The Hologram Wears Concealer
by Inara Enko

When Zara’s mother tries to hug her, her arms close around air.

“I’m just a hologram, remember?” says Zara, or rather the projection of her standing in her childhood home.

Mashallah,” says her mother, shaking her head as she circles the hologram. Zara’s colleagues are letting her use this experimental technology to make an appearance at her sister’s wedding.

“And you found a very nice sharara, too!”

Zara smiles her thanks, especially pleased with how the embroidered beads seem to catch the ceiling lights of the holoport chamber where she’s standing. Her outfit and makeup are digital, rendered by her dermal implants — the so-called data tattoos that let you project holograms conforming to your body.

But now her mother is scrutinizing her face. Has she caught on that—



“You missed a spot when blending.”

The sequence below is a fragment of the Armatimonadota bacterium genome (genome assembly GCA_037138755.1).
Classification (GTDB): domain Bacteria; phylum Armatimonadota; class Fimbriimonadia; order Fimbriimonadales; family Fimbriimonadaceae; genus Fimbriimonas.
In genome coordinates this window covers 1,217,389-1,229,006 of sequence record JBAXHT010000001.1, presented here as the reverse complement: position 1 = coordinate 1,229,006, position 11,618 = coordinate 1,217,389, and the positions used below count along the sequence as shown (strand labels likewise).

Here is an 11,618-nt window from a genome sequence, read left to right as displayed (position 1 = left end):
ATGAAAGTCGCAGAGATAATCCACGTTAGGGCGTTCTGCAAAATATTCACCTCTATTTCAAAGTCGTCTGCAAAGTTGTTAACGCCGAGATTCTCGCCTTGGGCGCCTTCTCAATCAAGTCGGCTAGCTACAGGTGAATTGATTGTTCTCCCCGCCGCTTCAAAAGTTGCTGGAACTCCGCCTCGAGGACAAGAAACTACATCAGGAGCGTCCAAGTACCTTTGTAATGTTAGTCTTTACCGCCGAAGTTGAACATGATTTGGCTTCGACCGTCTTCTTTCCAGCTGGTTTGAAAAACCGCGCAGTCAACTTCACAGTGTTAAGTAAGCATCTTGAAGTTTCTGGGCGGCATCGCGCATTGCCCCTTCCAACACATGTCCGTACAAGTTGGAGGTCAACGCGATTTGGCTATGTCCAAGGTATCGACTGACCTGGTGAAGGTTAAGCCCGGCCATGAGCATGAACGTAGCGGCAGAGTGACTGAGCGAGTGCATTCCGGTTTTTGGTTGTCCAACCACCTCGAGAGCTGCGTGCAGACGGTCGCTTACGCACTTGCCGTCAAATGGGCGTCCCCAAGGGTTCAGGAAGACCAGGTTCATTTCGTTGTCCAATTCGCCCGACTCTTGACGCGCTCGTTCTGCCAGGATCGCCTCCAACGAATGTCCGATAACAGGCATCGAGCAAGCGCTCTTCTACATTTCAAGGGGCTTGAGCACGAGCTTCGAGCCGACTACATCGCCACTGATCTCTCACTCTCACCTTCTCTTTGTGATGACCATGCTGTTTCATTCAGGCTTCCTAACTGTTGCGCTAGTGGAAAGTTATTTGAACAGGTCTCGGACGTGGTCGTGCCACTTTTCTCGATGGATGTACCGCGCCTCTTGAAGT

“Ayo, really?” Zara hopes she sounds surprised. As if this ‘mishap’ were not a ruse to suggest she’s wearing physical cosmetics, to throw off her mother from suspecting she has dermal implants. “Where?”

“A little more to your left…” Zara dabs the spot to blend it out. “There!” Her mother steps back. “Byen zoli aster!”

Zara smiles, more from relief than the compliment. She’s had the implants for a whole year now; it’s a chore that she suddenly has to hide them.

“Ey, let’s go! Everyone’s outside.”

These words don’t register until Zara sees her mother heading for the door. “Mami, wait! You need to take the plate.”